The most important findings of this research project show that:
- In the case when the bentonite buffer between the copper canister and the granitic rock is not damaged, we can neglect the possibility of general corrosion damage being a threat to canister integrity over a 100,000 year storage period. However, if the bentonite buffer is damaged for any reason, and does not act as an engineered barrier, it is predicted that the direct access of sulphide species to the canister surface could degrade the canister within a period of up to 48,000 years. An analysis of a highly unlikely event considering high temperature degradation of the canister together with seriously damaged buffer/missing buffer directly after emplacement generated a degradation time of up to 8,500 years for the copper canister. This result highlights the importance of the initial state of all the barriers (the granitic rock / the initial condition of the deposition hole, the bentonite buffer and the copper canister) for the long term stability of the KBS-3 system.
- Model predictions show that, in principle, the canister can be protected by the reduction of porosity of the outer layer of the passive film by compression caused by impingement of the growing corrosion product layer against the buffer. Model calculations show also that the tangential (hoop) stress on the outer layer/bentonite interface can become greater than the tensile strength of the bentonite and cracking of the bentonite may occur. Such cracking can cause, for example, the appearance of “shortcuts” between the canister and the rock, which might lead to accelerated corrosion. However, all estimates that were performed can be considered as being only “model” in nature, because no experimental data on the elastic properties and initial porosity of bentonite and outer layer of the passive film in this system have been used to verify the outcome of the model.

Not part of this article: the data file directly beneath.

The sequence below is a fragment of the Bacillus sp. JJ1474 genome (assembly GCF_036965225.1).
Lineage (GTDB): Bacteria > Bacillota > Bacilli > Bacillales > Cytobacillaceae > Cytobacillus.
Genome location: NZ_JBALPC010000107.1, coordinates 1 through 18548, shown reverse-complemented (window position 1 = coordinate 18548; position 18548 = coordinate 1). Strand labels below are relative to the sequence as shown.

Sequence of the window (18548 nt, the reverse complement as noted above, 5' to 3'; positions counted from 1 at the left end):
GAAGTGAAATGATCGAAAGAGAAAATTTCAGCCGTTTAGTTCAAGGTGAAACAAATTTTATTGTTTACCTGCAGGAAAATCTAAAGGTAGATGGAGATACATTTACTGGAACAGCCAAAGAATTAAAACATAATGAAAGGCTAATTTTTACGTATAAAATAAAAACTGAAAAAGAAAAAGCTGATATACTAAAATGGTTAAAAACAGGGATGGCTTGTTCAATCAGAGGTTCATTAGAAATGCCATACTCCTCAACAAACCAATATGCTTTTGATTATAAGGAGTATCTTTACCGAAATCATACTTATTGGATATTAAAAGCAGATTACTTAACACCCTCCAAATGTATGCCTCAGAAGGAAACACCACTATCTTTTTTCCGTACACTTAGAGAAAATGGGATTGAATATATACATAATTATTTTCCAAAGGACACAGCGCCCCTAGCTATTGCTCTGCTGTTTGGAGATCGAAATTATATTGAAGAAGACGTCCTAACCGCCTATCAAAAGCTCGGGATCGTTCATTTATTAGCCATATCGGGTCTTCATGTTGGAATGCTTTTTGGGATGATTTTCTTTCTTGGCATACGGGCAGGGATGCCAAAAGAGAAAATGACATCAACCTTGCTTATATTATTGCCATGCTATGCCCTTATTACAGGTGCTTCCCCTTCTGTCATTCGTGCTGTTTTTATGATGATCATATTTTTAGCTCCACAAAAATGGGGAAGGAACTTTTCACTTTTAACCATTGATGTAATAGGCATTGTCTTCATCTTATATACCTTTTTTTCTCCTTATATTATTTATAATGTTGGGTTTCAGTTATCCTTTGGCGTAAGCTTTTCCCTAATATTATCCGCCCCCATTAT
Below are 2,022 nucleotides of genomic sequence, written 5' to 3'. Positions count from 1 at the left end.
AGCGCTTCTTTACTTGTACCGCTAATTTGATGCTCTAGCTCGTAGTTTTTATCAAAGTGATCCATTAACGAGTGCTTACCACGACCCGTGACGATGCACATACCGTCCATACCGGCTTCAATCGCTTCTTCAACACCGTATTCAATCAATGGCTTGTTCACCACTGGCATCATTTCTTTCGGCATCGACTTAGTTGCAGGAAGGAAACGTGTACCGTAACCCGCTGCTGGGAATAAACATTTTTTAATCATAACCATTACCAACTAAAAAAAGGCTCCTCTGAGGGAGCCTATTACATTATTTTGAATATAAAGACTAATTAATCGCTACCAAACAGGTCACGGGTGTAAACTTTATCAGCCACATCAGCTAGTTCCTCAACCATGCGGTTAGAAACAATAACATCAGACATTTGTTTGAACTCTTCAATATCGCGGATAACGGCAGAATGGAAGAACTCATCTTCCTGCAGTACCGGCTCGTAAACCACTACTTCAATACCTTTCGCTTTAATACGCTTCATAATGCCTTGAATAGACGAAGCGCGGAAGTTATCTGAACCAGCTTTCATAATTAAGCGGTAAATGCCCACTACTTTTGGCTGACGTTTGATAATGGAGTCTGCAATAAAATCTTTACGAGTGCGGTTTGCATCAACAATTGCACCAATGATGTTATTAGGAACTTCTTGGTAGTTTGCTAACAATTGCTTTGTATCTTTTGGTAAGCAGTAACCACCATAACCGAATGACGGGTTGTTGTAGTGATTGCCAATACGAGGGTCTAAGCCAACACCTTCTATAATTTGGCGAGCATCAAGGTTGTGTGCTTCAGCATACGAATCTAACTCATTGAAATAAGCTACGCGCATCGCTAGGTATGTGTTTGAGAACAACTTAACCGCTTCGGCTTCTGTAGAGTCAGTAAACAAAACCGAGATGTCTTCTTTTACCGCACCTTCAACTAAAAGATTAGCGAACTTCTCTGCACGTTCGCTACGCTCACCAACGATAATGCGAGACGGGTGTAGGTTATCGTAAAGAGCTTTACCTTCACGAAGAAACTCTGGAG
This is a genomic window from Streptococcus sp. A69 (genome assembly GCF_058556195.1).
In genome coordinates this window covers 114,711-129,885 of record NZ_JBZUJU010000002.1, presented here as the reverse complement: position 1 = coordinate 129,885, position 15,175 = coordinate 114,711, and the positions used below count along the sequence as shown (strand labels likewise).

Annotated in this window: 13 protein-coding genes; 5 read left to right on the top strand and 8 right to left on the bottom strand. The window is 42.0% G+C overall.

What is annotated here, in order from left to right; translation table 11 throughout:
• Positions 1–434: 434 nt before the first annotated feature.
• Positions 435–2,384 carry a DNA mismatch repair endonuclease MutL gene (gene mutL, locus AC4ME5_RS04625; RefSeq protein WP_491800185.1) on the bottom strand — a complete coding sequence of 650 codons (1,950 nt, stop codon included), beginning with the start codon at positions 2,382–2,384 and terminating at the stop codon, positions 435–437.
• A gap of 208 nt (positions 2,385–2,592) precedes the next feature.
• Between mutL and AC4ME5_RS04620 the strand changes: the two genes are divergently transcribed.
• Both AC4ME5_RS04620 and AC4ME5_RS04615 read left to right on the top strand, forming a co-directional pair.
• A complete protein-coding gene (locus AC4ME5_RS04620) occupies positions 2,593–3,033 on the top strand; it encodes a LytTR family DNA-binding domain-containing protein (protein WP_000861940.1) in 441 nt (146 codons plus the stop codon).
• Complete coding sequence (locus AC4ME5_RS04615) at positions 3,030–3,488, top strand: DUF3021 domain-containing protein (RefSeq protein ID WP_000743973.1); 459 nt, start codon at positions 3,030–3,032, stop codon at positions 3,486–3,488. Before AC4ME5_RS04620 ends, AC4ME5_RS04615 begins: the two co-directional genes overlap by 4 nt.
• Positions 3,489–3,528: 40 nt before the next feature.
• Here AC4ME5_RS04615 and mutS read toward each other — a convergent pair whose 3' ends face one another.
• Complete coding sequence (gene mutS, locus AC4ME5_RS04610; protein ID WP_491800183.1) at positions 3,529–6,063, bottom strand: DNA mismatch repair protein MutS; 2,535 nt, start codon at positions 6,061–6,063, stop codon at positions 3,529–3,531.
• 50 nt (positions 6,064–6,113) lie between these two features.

- The most important finding of this analysis is that general corrosion of the copper canister may be self-limiting, because of the compression of the outer layer of the passive film and the near-field buffer, resulting in the porosity of one or both phases going to zero and thereby denying access of water and sulphide ion to the canister surface, which is required for continued corrosion.